In GeneratePress, the top bar sits above the header at the top of the page, hence the name. The top bar frequently is used to display contact information, social media links in the form of icons, breaking news, a form to sign up to a newsletter, or, as I frequently do, a wide ad. The top bar is not to be confused with GeneratePress’ secondary menu, which can be placed in the same location, but is a different function.
Because it is now possible to design the GeneratePress top bar using Block Blements, which are only accessible after having purchased GP Premium, the possibilities of what you do with it are pretty much endless. While you used to be restricted to just using widgets, you can now fill the top bar area with any of the blocks you have installed. But more likely than not, GenerateBlocks will offer all you need.
GenerateBlocks in the GeneratePress top bar, what else?
Because I exclusively design my pages and articles using GenerateBlocks, I am in the process of replacing all of my widgets with GeneratePress Block Elements. In comparison to widgets, they are much more flexible, easier to design, and allow for a uniform look. If you are just starting out with GeneratePress I suggest you do the same as me, and entirely ignore widgets. Blocks are playing an increasingly important role in this fantastic theme and will continue to do so for the foreseeable future.
Using Block Elements you could even design different top bars for different pages, or have one top bar for a certain WordPress category and a radically different one for another category. By using the Block Elements for your GeneratePress top bar, you can easily make your website look unique, as widgets tend to have one fixed design or need to be styled using custom CSS.
Adding a new Block Element to GeneratePress
You can add a new Block Element by clicking on “Elements” in the Appearance menu. Make sure you choose the Block Element Type from the dropdown and click on Create to get started. In the window that should load automatically, you can scroll down to the settings and select the block type “Site Header” (see screenshot below). This will adjust the layout of the editor making it easier to see what you are doing.
In the settings, you can also choose the location where the top bar should be placed. Here you can enable it for the entire site, or you can restrict it to only certain pages or articles. You could also design different top bars for different pages using these options. Furthermore, you can create as many top bars as you’d like. Simply add another Block Element once you’re done with this one, and select a different location for it to be displayed, but make sure the locations of your individual top bars don’t overlap.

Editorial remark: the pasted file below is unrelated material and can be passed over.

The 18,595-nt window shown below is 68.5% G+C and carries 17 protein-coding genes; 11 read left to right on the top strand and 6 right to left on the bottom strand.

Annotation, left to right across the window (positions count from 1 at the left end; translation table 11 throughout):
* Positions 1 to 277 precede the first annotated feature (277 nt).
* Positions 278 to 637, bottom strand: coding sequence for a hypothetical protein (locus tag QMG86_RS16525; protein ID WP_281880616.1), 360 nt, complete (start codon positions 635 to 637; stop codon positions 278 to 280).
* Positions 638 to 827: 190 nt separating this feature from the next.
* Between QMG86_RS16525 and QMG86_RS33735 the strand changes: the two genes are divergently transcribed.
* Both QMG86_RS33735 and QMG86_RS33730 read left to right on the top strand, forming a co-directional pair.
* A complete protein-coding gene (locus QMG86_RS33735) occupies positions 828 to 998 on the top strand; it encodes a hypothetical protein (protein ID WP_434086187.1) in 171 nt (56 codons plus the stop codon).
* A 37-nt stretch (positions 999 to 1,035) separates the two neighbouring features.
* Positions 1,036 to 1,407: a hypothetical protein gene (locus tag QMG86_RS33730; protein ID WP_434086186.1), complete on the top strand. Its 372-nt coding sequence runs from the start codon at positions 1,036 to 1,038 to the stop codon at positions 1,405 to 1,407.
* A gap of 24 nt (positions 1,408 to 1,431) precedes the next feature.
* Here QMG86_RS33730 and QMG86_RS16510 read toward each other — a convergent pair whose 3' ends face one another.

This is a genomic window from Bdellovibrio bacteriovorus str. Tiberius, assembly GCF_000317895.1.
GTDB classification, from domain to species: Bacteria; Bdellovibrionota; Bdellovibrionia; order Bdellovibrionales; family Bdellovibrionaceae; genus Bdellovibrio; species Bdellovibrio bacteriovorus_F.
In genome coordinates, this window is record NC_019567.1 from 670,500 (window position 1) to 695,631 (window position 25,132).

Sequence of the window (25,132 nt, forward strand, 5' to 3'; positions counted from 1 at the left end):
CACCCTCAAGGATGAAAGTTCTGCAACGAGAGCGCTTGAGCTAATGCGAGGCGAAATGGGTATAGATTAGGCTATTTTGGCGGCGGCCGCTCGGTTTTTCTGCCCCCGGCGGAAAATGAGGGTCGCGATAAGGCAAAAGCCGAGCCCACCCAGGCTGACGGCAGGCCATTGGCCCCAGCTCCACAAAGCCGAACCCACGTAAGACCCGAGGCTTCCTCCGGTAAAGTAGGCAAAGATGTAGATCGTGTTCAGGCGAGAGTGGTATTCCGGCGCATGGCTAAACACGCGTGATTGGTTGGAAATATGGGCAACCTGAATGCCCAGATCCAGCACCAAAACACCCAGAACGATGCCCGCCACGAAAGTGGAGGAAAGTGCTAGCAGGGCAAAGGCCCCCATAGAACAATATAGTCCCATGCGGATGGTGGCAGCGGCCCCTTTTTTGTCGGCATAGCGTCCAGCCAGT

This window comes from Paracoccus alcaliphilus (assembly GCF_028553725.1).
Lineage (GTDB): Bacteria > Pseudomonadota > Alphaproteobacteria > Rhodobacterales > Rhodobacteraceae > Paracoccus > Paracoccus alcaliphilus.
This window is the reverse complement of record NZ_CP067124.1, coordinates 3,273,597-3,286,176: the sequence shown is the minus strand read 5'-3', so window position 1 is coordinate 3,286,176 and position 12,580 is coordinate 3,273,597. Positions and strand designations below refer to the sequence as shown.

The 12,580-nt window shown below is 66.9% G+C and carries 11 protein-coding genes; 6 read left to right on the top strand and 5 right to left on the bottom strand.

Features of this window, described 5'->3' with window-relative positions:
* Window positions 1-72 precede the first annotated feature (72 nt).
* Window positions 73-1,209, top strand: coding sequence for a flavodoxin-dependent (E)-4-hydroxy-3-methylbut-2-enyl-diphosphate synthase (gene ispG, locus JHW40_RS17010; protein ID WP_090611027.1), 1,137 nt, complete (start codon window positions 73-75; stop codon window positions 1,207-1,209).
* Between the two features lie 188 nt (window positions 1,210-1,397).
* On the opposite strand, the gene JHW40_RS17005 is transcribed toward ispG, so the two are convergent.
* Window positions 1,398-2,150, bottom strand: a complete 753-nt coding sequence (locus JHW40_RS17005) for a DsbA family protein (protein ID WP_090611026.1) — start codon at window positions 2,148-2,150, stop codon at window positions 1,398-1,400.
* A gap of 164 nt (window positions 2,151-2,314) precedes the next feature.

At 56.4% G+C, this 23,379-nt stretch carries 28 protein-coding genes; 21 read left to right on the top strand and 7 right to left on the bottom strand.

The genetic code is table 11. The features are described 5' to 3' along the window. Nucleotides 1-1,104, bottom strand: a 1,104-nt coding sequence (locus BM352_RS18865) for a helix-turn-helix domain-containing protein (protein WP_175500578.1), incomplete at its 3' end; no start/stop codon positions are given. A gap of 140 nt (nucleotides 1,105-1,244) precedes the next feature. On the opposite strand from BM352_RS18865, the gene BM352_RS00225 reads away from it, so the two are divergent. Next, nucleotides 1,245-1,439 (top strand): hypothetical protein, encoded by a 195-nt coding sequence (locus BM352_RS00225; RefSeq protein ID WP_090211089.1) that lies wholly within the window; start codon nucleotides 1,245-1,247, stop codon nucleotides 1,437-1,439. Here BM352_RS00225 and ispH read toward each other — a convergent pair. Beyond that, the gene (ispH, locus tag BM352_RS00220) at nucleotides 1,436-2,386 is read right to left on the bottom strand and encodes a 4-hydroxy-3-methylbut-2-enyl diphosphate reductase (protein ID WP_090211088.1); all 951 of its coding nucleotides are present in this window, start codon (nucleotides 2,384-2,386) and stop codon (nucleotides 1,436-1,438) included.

Designing the GeneratePress top bar with GenerateBlocks
The top bar I will be using in this example is one I designed for my food and lifestyle blog Lia & Liam. The goal was to display social icons with links to the respective profiles using a predefined colour, links to the About Us and Contact page, and the website’s logo. The latter is needed because I disabled the logo in the navigation menu, and is an SVG file.
I started out by adding a Container block and giving it a white background. All other blocks will be placed inside this container. The next block I added was a grid consisting of two columns. The left-hand column will contain the logo, and the right-hand column the social links.
The logo in the left-hand side is a GeneratePress Button bock, containing the appropriate SVG HTML code. In my experience it is easier to use a Button block for this job than the built-in Image block, especially when it comes to sizing. Whenever entering custom SVG HTML, don’t forget to sanitize the code using the SVGOMG tool.
In the same manner, the social links have been created using a GenerateBlocks Buttons block. You can disable the button’s text by giving it an icon and then enabling the option Remove Text (see screenshot). In theory, you could also use the built-in Social Icons block, though those aren’t as customizable as the GenerateBlocks Buttons. Ultimately, which blocks you go with for your top bar is your decision, but I definitely recommend those from GenerateBlocks whenever possible.
Hiding blocks in the GeneratePress top bar from mobile visitors
Because mobile visitors have less screen real estate I made the decision to hide certain elements for mobile visitors. Specifically, I didn’t want them to see the logo as that is already part of the mobile header.
To do so I simply selected the container containing the logo and added the CSS class
hide-on-mobile under the advanced settings. You could also hide blocks for visitors using desktop or tablet class devices by using the CSS class
Alternatively, you can now also use GenerateBlocks Pro to hide a block on a certain type of device by changing the toggle under “Advanced” in the block’s options. This feature is only available in the paid version of GenerateBlocks, though the
hide-on-x class will work whether you pay or not.
I further optimized the top bar for mobile visitors by decreasing the margins and paddings. That can simply be done using GenerateBlocks settings.
Blocks are the way forward for GeneratePress
And just like that, you can create a top bar, or multiple top bars, for GeneratePress, in a matter of minutes. GeneratePress is integrating the WordPress block editor more and more and whether you like it or not, it is the way forward, this has become more than apparent since the release of GenerateBlocks.
Personally, I don’t understand the hate the WordPress block editor has been getting. Technically it is sound, I believe it is more a case of certain people not liking change. I have been designing my footers and sidebars exclusively using blocks. And I must admit, the possibilities the block editor provides have me fully convinced.